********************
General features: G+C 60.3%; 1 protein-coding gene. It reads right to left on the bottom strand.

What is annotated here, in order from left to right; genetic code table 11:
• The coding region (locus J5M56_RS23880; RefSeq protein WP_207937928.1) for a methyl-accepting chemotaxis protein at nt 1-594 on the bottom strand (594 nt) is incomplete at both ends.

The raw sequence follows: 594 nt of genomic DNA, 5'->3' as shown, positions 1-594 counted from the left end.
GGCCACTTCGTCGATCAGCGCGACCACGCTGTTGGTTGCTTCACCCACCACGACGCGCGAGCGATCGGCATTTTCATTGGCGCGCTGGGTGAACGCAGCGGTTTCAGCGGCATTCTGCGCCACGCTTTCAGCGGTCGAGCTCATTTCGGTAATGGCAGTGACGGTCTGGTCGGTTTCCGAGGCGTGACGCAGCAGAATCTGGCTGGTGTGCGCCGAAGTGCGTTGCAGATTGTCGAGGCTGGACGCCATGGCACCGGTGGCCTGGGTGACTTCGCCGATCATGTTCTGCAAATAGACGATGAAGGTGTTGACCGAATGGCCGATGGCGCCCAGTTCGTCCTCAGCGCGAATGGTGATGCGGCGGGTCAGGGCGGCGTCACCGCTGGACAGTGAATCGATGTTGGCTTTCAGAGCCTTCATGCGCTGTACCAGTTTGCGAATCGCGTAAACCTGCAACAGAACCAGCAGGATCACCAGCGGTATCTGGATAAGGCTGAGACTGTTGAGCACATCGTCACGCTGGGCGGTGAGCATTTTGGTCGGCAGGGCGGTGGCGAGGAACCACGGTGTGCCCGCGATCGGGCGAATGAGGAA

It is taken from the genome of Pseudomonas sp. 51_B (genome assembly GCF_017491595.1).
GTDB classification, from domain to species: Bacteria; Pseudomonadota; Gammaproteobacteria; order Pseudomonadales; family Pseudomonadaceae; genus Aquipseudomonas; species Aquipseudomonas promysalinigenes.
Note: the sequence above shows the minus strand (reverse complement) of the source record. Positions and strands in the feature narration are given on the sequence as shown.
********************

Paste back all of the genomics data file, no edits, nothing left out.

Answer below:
General features: G+C 60.3%; 1 protein-coding gene. It reads right to left on the bottom strand.

What is annotated here, in order from left to right; genetic code table 11:
• The coding region (locus J5M56_RS23880; RefSeq protein WP_207937928.1) for a methyl-accepting chemotaxis protein at nt 1-594 on the bottom strand (594 nt) is incomplete at both ends.

The raw sequence follows: 594 nt of genomic DNA, 5'->3' as shown, positions 1-594 counted from the left end.
GGCCACTTCGTCGATCAGCGCGACCACGCTGTTGGTTGCTTCACCCACCACGACGCGCGAGCGATCGGCATTTTCATTGGCGCGCTGGGTGAACGCAGCGGTTTCAGCGGCATTCTGCGCCACGCTTTCAGCGGTCGAGCTCATTTCGGTAATGGCAGTGACGGTCTGGTCGGTTTCCGAGGCGTGACGCAGCAGAATCTGGCTGGTGTGCGCCGAAGTGCGTTGCAGATTGTCGAGGCTGGACGCCATGGCACCGGTGGCCTGGGTGACTTCGCCGATCATGTTCTGCAAATAGACGATGAAGGTGTTGACCGAATGGCCGATGGCGCCCAGTTCGTCCTCAGCGCGAATGGTGATGCGGCGGGTCAGGGCGGCGTCACCGCTGGACAGTGAATCGATGTTGGCTTTCAGAGCCTTCATGCGCTGTACCAGTTTGCGAATCGCGTAAACCTGCAACAGAACCAGCAGGATCACCAGCGGTATCTGGATAAGGCTGAGACTGTTGAGCACATCGTCACGCTGGGCGGTGAGCATTTTGGTCGGCAGGGCGGTGGCGAGGAACCACGGTGTGCCCGCGATCGGGCGAATGAGGAA

It is taken from the genome of Pseudomonas sp. 51_B (genome assembly GCF_017491595.1).
GTDB classification, from domain to species: Bacteria; Pseudomonadota; Gammaproteobacteria; order Pseudomonadales; family Pseudomonadaceae; genus Aquipseudomonas; species Aquipseudomonas promysalinigenes.
Note: the sequence above shows the minus strand (reverse complement) of the source record. Positions and strands in the feature narration are given on the sequence as shown.